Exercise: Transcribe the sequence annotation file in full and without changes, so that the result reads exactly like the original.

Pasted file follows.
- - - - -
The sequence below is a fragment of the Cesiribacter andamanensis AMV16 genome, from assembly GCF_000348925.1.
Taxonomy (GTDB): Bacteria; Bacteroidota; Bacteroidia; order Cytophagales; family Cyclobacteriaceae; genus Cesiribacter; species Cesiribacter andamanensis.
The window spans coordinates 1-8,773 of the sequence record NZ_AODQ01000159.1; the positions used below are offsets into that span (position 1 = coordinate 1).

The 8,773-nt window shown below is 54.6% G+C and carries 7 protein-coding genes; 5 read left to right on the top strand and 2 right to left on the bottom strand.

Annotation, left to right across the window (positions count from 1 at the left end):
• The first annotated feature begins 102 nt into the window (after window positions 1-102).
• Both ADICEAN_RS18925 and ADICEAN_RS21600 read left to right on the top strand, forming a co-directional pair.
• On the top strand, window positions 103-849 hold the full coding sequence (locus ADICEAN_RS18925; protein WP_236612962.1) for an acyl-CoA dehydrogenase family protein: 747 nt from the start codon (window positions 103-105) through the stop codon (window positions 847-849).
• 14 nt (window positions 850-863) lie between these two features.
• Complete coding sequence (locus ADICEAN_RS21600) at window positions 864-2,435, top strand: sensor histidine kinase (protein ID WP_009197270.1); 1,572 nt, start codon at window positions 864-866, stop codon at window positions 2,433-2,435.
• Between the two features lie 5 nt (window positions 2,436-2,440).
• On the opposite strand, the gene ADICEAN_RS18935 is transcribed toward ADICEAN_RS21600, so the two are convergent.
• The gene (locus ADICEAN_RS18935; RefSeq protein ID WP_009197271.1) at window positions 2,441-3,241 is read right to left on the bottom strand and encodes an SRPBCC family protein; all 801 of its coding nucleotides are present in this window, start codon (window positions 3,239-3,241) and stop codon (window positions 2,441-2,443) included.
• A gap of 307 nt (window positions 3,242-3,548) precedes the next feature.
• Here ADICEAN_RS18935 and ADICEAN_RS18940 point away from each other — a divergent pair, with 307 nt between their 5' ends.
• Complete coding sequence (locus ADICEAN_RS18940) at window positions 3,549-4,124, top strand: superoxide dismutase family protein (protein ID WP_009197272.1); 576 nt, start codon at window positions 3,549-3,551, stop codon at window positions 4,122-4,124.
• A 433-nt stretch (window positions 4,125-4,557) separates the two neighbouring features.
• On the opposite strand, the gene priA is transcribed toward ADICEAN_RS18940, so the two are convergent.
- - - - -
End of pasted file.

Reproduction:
The sequence below is a fragment of the Cesiribacter andamanensis AMV16 genome, from assembly GCF_000348925.1.
Taxonomy (GTDB): Bacteria; Bacteroidota; Bacteroidia; order Cytophagales; family Cyclobacteriaceae; genus Cesiribacter; species Cesiribacter andamanensis.
The window spans coordinates 1-8,773 of the sequence record NZ_AODQ01000159.1; the positions used below are offsets into that span (position 1 = coordinate 1).

The 8,773-nt window shown below is 54.6% G+C and carries 7 protein-coding genes; 5 read left to right on the top strand and 2 right to left on the bottom strand.

Annotation, left to right across the window (positions count from 1 at the left end):
• The first annotated feature begins 102 nt into the window (after window positions 1-102).
• Both ADICEAN_RS18925 and ADICEAN_RS21600 read left to right on the top strand, forming a co-directional pair.
• On the top strand, window positions 103-849 hold the full coding sequence (locus ADICEAN_RS18925; protein WP_236612962.1) for an acyl-CoA dehydrogenase family protein: 747 nt from the start codon (window positions 103-105) through the stop codon (window positions 847-849).
• 14 nt (window positions 850-863) lie between these two features.
• Complete coding sequence (locus ADICEAN_RS21600) at window positions 864-2,435, top strand: sensor histidine kinase (protein ID WP_009197270.1); 1,572 nt, start codon at window positions 864-866, stop codon at window positions 2,433-2,435.
• Between the two features lie 5 nt (window positions 2,436-2,440).
• On the opposite strand, the gene ADICEAN_RS18935 is transcribed toward ADICEAN_RS21600, so the two are convergent.
• The gene (locus ADICEAN_RS18935; RefSeq protein ID WP_009197271.1) at window positions 2,441-3,241 is read right to left on the bottom strand and encodes an SRPBCC family protein; all 801 of its coding nucleotides are present in this window, start codon (window positions 3,239-3,241) and stop codon (window positions 2,441-2,443) included.
• A gap of 307 nt (window positions 3,242-3,548) precedes the next feature.
• Here ADICEAN_RS18935 and ADICEAN_RS18940 point away from each other — a divergent pair, with 307 nt between their 5' ends.
• Complete coding sequence (locus ADICEAN_RS18940) at window positions 3,549-4,124, top strand: superoxide dismutase family protein (protein ID WP_009197272.1); 576 nt, start codon at window positions 3,549-3,551, stop codon at window positions 4,122-4,124.
• A 433-nt stretch (window positions 4,125-4,557) separates the two neighbouring features.
• On the opposite strand, the gene priA is transcribed toward ADICEAN_RS18940, so the two are convergent.